Method and apparatus for time aligning signals for reception in a code-division multiple access communication system

- Motorola Inc.

A coherent reverse channel, a per-chip spreading function, orthogonal spreading functions and a time alignment of all traffic channels are implemented such that the main signal of each channel arrives at a base-station within a fraction of a chip of one another in accordance with the invention. With this, the orthogonality among all channels is maintained, and, when demodulated, all channels except the channel of interest provides a cross-correlation of substantially zero with respect to the remaining signals.

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Description
FIELD OF THE INVENTION

The invention relates generally to communication systems, and more particularly to time aligning signals for reception in code-division multiple access communication systems.

BACKGROUND OF THE INVENTION

In code-division multiple access (CDMA) communication systems, communication between a base-station and a subscriber unit is accomplished by spreading each transmitted signal over the frequency band of the communication channel with a unique user spreading code. As a result, transmitted signals are in the same frequency band of the communication channel and are separated only by the unique user spreading codes. These unique user spreading codes preferably are orthogonal to one another such that the cross-correlation between the spreading codes is substantially zero.

Particular transmitted signals can be retrieved from the communication channel by despreading a signal representative of the sum of signals in the communication channel with a user spreading code related to the particular transmitted signal which is to be retrieved from the communication channel. Further, when the user spreading codes are orthogonal to one another, the received signal can be correlated with a particular user spreading code such that only the desired user signal related to the particular spreading code is enhanced while the other signals for all of the other users are significantly de-emphasized.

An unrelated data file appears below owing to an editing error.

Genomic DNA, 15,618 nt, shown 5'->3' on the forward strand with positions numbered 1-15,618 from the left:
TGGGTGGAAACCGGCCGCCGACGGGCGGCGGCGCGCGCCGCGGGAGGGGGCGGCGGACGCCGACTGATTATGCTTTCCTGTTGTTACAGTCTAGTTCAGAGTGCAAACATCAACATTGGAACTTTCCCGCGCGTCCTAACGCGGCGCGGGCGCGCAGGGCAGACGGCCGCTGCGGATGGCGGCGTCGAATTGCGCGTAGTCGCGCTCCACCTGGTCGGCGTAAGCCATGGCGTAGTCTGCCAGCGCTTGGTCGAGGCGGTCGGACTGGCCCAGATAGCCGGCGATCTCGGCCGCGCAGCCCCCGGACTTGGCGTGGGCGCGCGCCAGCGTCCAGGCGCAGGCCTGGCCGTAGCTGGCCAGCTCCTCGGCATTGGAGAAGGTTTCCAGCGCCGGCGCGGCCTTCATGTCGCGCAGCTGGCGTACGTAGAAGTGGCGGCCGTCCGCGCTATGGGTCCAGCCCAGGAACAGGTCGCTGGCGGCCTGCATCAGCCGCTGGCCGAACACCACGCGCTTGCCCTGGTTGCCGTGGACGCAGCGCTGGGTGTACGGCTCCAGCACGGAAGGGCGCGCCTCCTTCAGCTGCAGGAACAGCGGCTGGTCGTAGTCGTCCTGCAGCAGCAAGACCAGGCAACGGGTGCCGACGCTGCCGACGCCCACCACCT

To maintain orthogonality among all channels, the channels must be substantially time aligned on a per-chip basis. For forward channel transmission (from base-station to subscriber unit), this time alignment is easily obtained via a synchronized process of combining the traffic channels together at each basestation. However, time alignment of reverse channel signals (from subscriber units to a particular base-station) is not as simple due to the time-randomness of transmissions by subscriber units. Attempts have been made to synchronize the reverse channel signals at a base-station, but such attempts require extra circuitry at the base-station, which in turn leads to both increased complexity and added cost to the base-station.

Thus, a need exists for a simple and cost effective method and apparatus for time aligning signals for reception in a CDMA communication system.

BRIEF DESCRIPTION OF THE DRAWINGS

FIG. 1 generally depicts, in block diagram form, a communication system in accordance with the invention.

FIG. 2 generally depicts a forward channel frame having an advance/retard bit inserted therein in accordance with the invention.